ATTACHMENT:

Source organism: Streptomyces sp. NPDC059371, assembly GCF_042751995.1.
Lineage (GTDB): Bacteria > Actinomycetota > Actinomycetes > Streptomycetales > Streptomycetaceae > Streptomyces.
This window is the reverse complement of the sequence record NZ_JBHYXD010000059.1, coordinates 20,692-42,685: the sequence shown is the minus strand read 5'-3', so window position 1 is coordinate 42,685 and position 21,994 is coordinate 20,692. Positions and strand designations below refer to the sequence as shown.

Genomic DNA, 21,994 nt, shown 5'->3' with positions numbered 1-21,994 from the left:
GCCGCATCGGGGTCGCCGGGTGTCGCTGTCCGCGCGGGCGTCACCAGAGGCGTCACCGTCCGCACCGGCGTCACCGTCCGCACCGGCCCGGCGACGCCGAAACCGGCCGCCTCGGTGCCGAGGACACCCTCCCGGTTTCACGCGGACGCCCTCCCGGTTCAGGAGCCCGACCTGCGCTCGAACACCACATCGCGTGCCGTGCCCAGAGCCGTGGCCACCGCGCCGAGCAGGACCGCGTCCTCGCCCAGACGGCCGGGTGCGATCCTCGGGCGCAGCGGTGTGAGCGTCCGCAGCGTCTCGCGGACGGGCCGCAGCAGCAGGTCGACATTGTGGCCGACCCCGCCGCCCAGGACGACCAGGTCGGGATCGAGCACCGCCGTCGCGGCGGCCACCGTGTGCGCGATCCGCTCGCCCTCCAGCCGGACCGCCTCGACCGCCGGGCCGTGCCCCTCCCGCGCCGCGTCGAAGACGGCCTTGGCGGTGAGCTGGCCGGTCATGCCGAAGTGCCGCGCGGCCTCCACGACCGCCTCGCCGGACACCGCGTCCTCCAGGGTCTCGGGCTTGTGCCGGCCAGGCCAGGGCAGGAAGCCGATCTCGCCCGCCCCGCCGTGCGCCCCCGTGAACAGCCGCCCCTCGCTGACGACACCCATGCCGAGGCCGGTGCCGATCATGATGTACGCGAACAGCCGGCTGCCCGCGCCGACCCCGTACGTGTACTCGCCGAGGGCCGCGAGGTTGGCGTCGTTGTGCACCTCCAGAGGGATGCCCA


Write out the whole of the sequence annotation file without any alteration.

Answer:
Source organism: Streptomyces sp. NPDC059371, assembly GCF_042751995.1.
Lineage (GTDB): Bacteria > Actinomycetota > Actinomycetes > Streptomycetales > Streptomycetaceae > Streptomyces.
This window is the reverse complement of the sequence record NZ_JBHYXD010000059.1, coordinates 20,692-42,685: the sequence shown is the minus strand read 5'-3', so window position 1 is coordinate 42,685 and position 21,994 is coordinate 20,692. Positions and strand designations below refer to the sequence as shown.

Genomic DNA, 21,994 nt, shown 5'->3' with positions numbered 1-21,994 from the left:
GCCGCATCGGGGTCGCCGGGTGTCGCTGTCCGCGCGGGCGTCACCAGAGGCGTCACCGTCCGCACCGGCGTCACCGTCCGCACCGGCCCGGCGACGCCGAAACCGGCCGCCTCGGTGCCGAGGACACCCTCCCGGTTTCACGCGGACGCCCTCCCGGTTCAGGAGCCCGACCTGCGCTCGAACACCACATCGCGTGCCGTGCCCAGAGCCGTGGCCACCGCGCCGAGCAGGACCGCGTCCTCGCCCAGACGGCCGGGTGCGATCCTCGGGCGCAGCGGTGTGAGCGTCCGCAGCGTCTCGCGGACGGGCCGCAGCAGCAGGTCGACATTGTGGCCGACCCCGCCGCCCAGGACGACCAGGTCGGGATCGAGCACCGCCGTCGCGGCGGCCACCGTGTGCGCGATCCGCTCGCCCTCCAGCCGGACCGCCTCGACCGCCGGGCCGTGCCCCTCCCGCGCCGCGTCGAAGACGGCCTTGGCGGTGAGCTGGCCGGTCATGCCGAAGTGCCGCGCGGCCTCCACGACCGCCTCGCCGGACACCGCGTCCTCCAGGGTCTCGGGCTTGTGCCGGCCAGGCCAGGGCAGGAAGCCGATCTCGCCCGCCCCGCCGTGCGCCCCCGTGAACAGCCGCCCCTCGCTGACGACACCCATGCCGAGGCCGGTGCCGATCATGATGTACGCGAACAGCCGGCTGCCCGCGCCGACCCCGTACGTGTACTCGCCGAGGGCCGCGAGGTTGGCGTCGTTGTGCACCTCCAGAGGGATGCCCA